I recently spent the day at the New York International Auto Show, held at the Jacob Javits Center in New York City. Iíve heard that upward of a million people attend this event. I was there on Media Day, which is the day before the show opens to the public, so I had pretty good access to all the cars. Here youíll see some of the highlights and other interesting things I came across. The wackiest of the photos, the last one, was taken outside the convention center.
Click on the photo to start the slideshow.
This photo by itself isnít all that interesting, as it shows the 2015 (yes, 2015) Volkswagen Golf under a cover. Whatís cool about this is that they projected images onto the cover, and youíd think you were looking at the real thing, as you can see in the next image.
Charles, I do not understand the need for this technology. If mirrors are set correctly, there is no blind spot. If one can see the sides of your own vehicle, then they aren't set properly.
Properly set mirrors show a car approaching in the center rear view mirror. As it disappears from the rear view mirror, it is just appearing in the side view mirror. As it disappears from that mirror, the nose of the car is in your peripheral vision. Where's the blind spot? The car was in continuous view.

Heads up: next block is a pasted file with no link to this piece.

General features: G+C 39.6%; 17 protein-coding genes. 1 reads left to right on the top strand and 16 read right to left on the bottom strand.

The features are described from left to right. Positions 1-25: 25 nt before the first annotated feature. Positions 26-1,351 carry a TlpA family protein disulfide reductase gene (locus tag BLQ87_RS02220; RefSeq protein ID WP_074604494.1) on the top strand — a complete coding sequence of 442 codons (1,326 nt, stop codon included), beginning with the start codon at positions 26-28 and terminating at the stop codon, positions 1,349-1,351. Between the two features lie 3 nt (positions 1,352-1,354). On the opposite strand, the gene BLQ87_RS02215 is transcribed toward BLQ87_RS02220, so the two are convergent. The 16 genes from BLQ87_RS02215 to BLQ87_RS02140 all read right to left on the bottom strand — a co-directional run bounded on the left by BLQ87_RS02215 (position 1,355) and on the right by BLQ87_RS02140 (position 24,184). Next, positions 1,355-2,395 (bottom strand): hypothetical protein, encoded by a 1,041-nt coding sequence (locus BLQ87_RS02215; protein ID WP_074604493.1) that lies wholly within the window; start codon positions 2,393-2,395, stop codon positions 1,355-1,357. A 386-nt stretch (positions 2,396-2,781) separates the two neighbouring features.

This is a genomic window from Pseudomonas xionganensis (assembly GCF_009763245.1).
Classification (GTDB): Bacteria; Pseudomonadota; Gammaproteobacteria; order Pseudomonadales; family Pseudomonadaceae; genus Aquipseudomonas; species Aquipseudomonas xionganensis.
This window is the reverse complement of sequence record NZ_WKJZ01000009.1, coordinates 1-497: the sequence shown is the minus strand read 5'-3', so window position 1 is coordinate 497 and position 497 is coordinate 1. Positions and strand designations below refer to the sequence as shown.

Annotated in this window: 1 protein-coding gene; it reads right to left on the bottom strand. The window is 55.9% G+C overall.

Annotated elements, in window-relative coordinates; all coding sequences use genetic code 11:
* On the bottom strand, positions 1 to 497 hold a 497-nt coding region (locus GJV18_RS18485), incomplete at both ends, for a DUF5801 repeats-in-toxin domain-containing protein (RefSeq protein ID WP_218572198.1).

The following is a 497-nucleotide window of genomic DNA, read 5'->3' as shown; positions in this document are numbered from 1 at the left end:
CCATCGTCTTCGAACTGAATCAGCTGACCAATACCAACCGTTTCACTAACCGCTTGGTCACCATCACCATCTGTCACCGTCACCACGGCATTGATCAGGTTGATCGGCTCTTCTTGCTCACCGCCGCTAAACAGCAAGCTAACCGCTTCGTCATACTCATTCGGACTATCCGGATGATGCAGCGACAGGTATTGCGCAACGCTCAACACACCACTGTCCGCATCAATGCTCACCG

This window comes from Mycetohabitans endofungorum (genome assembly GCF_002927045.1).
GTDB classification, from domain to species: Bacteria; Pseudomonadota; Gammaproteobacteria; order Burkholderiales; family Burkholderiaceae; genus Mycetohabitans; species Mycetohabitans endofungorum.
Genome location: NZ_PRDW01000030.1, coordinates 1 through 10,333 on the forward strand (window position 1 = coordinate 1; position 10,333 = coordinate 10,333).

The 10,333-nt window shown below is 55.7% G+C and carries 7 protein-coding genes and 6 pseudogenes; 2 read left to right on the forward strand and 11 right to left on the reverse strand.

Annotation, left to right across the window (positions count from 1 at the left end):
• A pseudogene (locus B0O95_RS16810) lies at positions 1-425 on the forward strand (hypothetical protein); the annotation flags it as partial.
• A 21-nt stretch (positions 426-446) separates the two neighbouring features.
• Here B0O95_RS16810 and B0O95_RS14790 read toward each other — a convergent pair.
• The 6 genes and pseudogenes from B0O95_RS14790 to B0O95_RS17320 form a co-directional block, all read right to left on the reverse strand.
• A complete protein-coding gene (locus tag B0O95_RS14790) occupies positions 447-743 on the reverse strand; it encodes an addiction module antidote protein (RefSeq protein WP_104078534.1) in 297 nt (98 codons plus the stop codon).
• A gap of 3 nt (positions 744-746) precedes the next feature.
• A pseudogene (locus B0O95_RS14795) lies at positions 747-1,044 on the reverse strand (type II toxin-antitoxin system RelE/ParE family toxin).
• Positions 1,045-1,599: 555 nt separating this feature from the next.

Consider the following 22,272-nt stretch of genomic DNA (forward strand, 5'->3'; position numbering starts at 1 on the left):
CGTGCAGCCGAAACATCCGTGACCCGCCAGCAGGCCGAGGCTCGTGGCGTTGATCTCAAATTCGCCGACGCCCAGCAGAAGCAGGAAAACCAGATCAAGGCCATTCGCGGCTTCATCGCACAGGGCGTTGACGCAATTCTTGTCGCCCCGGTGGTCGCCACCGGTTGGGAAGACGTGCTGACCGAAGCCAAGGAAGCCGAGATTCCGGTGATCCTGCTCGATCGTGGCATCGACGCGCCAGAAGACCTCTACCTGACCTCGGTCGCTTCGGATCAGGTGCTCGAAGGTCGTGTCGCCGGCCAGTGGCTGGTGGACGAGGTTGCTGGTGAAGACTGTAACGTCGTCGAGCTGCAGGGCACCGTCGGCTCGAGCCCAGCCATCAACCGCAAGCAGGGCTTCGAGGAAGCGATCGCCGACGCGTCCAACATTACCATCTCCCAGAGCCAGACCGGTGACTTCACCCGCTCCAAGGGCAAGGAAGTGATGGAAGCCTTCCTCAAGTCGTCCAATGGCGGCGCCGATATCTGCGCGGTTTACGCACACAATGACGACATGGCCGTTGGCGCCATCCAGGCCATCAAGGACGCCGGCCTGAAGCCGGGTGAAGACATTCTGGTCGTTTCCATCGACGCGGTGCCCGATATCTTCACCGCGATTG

I'd like to try the LaneWatch camera, Rich. I, too, wonder about its intuitiveness. In terms of intutiveness, I hope it's better than Cadillac's old night vision technology from a few years back, which was not easy to use and bombed in the market.
One way to keep a Formula One racing team moving at breakneck speed in the pit and at the test facility is to bring CAD drawings of the racing vehicleís parts down to the test facility and even out to the track.
Most of us would just as soon step on a cockroach rather than study it, but thatís just what researchers at UC Berkeley did in the pursuit of building small, nimble robots suitable for disaster-recovery and search-and-rescue missions.
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